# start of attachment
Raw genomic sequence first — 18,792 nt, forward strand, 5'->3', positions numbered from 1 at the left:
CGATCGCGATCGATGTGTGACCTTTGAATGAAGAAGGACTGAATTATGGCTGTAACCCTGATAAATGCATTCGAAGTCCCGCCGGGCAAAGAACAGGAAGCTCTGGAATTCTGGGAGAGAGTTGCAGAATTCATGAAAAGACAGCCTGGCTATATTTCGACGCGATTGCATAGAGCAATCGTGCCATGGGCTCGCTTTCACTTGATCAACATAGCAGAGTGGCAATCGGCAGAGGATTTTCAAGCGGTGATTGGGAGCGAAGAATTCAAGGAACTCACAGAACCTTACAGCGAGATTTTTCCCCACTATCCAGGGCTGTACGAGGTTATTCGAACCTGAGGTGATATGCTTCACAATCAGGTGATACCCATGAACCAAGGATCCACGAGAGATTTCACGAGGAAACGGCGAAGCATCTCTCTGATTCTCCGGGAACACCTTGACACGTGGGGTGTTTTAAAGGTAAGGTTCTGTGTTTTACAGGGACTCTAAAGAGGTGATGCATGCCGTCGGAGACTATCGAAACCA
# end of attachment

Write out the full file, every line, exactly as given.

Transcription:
Raw genomic sequence first — 18,792 nt, forward strand, 5'->3', positions numbered from 1 at the left:
CGATCGCGATCGATGTGTGACCTTTGAATGAAGAAGGACTGAATTATGGCTGTAACCCTGATAAATGCATTCGAAGTCCCGCCGGGCAAAGAACAGGAAGCTCTGGAATTCTGGGAGAGAGTTGCAGAATTCATGAAAAGACAGCCTGGCTATATTTCGACGCGATTGCATAGAGCAATCGTGCCATGGGCTCGCTTTCACTTGATCAACATAGCAGAGTGGCAATCGGCAGAGGATTTTCAAGCGGTGATTGGGAGCGAAGAATTCAAGGAACTCACAGAACCTTACAGCGAGATTTTTCCCCACTATCCAGGGCTGTACGAGGTTATTCGAACCTGAGGTGATATGCTTCACAATCAGGTGATACCCATGAACCAAGGATCCACGAGAGATTTCACGAGGAAACGGCGAAGCATCTCTCTGATTCTCCGGGAACACCTTGACACGTGGGGTGTTTTAAAGGTAAGGTTCTGTGTTTTACAGGGACTCTAAAGAGGTGATGCATGCCGTCGGAGACTATCGAAACCA